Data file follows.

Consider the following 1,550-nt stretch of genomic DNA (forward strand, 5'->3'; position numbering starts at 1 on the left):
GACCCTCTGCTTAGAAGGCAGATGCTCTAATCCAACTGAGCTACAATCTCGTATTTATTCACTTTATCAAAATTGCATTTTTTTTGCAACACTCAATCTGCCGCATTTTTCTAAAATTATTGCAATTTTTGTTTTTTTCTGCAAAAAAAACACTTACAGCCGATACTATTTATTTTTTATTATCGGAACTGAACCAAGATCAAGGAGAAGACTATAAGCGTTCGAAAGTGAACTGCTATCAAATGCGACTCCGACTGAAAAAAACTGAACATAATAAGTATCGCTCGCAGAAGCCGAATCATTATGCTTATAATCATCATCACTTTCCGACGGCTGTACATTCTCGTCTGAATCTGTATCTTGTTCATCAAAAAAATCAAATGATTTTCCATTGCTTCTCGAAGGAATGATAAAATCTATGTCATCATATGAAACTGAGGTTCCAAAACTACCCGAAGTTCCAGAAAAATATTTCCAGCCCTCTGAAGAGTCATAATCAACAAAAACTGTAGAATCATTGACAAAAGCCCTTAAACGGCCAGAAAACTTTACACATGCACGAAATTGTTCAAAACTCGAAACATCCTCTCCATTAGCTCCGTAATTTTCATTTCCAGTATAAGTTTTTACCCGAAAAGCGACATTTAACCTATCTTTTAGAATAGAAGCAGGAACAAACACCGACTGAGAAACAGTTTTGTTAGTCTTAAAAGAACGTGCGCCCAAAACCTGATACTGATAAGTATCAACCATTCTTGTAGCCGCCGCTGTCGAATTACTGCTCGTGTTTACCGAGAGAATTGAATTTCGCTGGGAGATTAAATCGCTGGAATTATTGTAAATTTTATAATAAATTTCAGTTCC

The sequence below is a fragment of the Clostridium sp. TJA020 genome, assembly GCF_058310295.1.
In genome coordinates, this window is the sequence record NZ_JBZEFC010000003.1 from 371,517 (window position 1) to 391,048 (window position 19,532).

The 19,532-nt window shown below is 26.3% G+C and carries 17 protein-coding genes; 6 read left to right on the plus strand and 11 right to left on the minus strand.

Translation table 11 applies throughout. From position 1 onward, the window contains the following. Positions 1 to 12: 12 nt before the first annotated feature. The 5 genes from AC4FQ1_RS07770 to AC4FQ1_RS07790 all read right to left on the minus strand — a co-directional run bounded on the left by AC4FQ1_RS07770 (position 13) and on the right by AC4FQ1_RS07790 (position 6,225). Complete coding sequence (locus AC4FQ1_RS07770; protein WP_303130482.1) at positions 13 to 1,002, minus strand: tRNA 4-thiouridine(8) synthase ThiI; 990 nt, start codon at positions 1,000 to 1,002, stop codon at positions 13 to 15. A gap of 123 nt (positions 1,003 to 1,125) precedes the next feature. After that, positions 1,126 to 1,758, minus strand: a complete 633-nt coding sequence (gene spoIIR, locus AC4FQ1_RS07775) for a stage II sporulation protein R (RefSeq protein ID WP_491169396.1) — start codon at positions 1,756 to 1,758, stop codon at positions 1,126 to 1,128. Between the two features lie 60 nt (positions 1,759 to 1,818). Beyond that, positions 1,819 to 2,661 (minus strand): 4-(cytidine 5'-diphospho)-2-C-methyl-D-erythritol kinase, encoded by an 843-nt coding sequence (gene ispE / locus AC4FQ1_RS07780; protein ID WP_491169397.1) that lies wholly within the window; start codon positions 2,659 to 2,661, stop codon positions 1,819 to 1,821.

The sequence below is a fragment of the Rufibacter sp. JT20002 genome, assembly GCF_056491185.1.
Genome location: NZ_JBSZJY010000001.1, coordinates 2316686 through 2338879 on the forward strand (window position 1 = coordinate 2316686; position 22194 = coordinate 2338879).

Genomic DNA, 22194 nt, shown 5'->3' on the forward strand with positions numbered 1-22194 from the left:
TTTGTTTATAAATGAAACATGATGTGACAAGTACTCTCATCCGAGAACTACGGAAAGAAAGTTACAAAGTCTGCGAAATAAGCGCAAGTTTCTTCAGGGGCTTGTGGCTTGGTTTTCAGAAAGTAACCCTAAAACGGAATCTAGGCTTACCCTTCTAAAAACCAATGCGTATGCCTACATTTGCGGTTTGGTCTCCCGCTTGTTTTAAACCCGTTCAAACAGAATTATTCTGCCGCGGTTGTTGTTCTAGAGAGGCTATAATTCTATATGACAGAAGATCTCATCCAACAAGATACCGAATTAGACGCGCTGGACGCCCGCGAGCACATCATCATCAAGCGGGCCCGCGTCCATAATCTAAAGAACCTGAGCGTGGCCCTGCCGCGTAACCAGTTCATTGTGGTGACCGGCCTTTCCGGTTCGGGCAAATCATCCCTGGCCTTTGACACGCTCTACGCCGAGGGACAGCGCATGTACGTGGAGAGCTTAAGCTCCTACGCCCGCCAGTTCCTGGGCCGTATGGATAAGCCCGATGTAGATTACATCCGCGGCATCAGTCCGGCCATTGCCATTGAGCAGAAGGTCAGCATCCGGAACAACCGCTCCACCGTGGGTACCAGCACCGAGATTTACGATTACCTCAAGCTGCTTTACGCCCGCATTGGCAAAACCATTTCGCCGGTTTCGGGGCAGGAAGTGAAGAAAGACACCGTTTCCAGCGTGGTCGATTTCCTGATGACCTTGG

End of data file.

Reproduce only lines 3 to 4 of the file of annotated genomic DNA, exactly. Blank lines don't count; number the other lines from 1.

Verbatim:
The sequence below is a fragment of the Clostridium sp. TJA020 genome, assembly GCF_058310295.1.
In genome coordinates, this window is the sequence record NZ_JBZEFC010000003.1 from 371,517 (window position 1) to 391,048 (window position 19,532).